It was surprising to discover that when weaving the yarns according to the invention, which are preferably used as warp yarns, practically no, or at any rate very few, thread breaks or other disruptions are seen during the weaving process, if by means of the hard waxes in the quantity specified according to the invention, a knot strength of less than 2, preferably less than 1.5, is set. Using conventional sizing agents such low values are almost impossible to achieve or can only be achieved at high cost, as will be shown below with the help of examples.
Here, multifilament yarns with a knot strength of 0.9 to 1.5 are preferably used.
Natural and synthetic hard waxes are suitable for the stabilization of tangled yarns. Among the synthetic hard waxes, polyethylene waxes and mixtures of the same with various molecular weights, which have been made well emulsifiable by means of aftertreatment processes with an oxidizing effect, are particularly worthy of mention.
Also suitable are mixtures of those hard waxes which do not cancel their hard wax properties. Thus, other components can also be admixed with the hard waxes, whereby the type and amount of the component must be selected such that the mixture obtained displays the typical properties of a hard wax. Soft waxes, such as beeswax, paraffin or usual textile wax, such as polyethylene oxide, cannot be used for the yarns according to the invention. However, they can be added to the hard wax employed according to the invention, in such small quantities that the latter do not lose their hard wax properties.
Other substances can also be admixed with the hard waxes employed according to the invention, such as smoothing agents or mixtures of viscous components. The hard waxes employed according to the invention or mixtures with hard waxes certainly contain no sizing agent, whose disadvantages were already described at the beginning. Although one skilled at the art is familiar with the usual sizing agents, usual sizing agents will be listed below. Usual sizing agents are agents such as those also described, for example, in JP-A-41 63 336, which are water-soluble and contain reaction products consisting of terephthalic or isophthalic acid, polyoxyethylene glycol, ethylene glycol, butylmethacrylate, laurylmethacrylate or mixtures of these.
The multifilament yarn according to the invention is particularly characterized by the fact that the film of the filaments consists of carnauba wax or synthetic hard wax, such as polyethylene wax. It is beneficial for the needle penetration of the hard waxes used, measured according to DIN 51579, to have values between <1 and 20. It is beneficial if these hard waxes have a melting range in the range of 65 to 120° C.
The task facing the invention is also solved by a method of manufacturing a multifilament yarn of this kind, in which the multifilament yarn is tangled, then moistened with a yarn cohesion agent and then wound up, which is characterized in that for the yarn cohesion agent, an aqueous emulsion is used which contains 10 to 20, preferably about 15 percent by weight, relative to the total weight of the emulsion, of a hard wax which may contain further additions such as emulsifiers, smoothing agents and/or anti-tack agents.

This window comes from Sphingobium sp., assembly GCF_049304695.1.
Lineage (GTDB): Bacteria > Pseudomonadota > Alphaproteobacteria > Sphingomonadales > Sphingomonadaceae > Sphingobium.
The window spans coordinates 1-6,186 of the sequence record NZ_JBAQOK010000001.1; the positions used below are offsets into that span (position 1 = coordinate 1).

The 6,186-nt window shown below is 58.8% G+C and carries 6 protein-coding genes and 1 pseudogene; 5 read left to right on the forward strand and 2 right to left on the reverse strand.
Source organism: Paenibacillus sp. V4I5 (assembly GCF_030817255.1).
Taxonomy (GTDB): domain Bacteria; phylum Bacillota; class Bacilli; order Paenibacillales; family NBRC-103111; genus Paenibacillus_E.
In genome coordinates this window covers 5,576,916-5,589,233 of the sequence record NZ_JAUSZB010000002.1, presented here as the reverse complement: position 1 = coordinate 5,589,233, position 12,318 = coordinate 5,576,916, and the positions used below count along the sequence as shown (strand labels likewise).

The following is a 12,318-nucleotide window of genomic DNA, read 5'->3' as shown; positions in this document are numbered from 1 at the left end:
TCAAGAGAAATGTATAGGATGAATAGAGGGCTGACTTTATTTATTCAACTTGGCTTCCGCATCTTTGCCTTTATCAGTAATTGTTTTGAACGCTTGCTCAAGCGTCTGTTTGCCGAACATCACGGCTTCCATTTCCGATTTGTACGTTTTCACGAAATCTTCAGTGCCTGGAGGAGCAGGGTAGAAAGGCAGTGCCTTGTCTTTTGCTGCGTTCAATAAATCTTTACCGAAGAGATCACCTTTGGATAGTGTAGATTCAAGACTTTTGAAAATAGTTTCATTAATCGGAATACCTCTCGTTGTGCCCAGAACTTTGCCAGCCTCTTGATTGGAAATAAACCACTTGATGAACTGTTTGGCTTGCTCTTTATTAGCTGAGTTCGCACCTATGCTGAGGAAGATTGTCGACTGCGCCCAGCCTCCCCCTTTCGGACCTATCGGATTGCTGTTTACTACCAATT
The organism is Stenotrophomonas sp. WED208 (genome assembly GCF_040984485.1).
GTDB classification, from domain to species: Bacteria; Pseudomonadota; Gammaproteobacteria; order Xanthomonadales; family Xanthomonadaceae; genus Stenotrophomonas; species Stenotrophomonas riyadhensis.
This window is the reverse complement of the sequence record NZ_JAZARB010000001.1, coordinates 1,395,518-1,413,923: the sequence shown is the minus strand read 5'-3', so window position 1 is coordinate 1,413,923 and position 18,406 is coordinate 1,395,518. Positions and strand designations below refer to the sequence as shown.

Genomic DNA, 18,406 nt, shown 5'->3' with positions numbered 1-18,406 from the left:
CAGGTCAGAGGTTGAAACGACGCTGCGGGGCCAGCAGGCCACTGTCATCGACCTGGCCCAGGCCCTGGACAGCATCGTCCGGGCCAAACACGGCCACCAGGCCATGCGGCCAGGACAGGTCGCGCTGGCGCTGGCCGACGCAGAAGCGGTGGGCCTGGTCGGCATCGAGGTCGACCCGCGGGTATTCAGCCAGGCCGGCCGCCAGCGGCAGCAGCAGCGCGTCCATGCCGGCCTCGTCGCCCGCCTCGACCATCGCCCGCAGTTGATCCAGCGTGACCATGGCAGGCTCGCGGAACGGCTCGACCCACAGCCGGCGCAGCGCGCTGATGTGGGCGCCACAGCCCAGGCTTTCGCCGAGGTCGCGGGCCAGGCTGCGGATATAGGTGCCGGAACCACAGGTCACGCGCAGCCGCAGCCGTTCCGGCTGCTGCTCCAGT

When the process of the invention is used it is not even necessary (leaving aside a few exceptions) to provide for a drying process after application of the emulsion and prior to winding up. In most cases, the thread rate during tangling is sufficient for the ambient air to remove so much moisture from the yarn covered with the emulsion that the now wound up yarn no longer sticks to adjacent yarn layers. The application can be included in a process normally present in manufacture. For instance, whenever tangling of the yarn is to take place at the end of the spinning process in the manufacture of POY or HOY yarns, treatment with the aqueous emulsion can take place directly following the tangle jet and prior to winding. The process according to the invention can therefore especially be applied as a process step integrated or capable of integration into the normal manufacture or subsequent processing of a yarn.
The process according to the invention is especially characterized by the fact that carnauba wax or synthetic hard wax such as polyethylene wax can be selected as the hard wax. Hard waxes with a needle penetration of <1 to 10 are especially preferred.
These waxes have admittedly already been employed in yarn processing, although these waxes were merely employed as additions to the familiar sizing agents, as proved by the specification JP-A-4163336 already mentioned above. It is surprising that now it has been discovered that excellently well stabilized multifilament yarns can be obtained without the use of sizing agent, merely by employing hard waxes. By this means, the expensive sizing process is no longer required. Since generally no drying is necessary either, the process according to the invention is also particularly economical. As sizing agent is no longer required, the process according to the invention is also particularly environmentally friendly.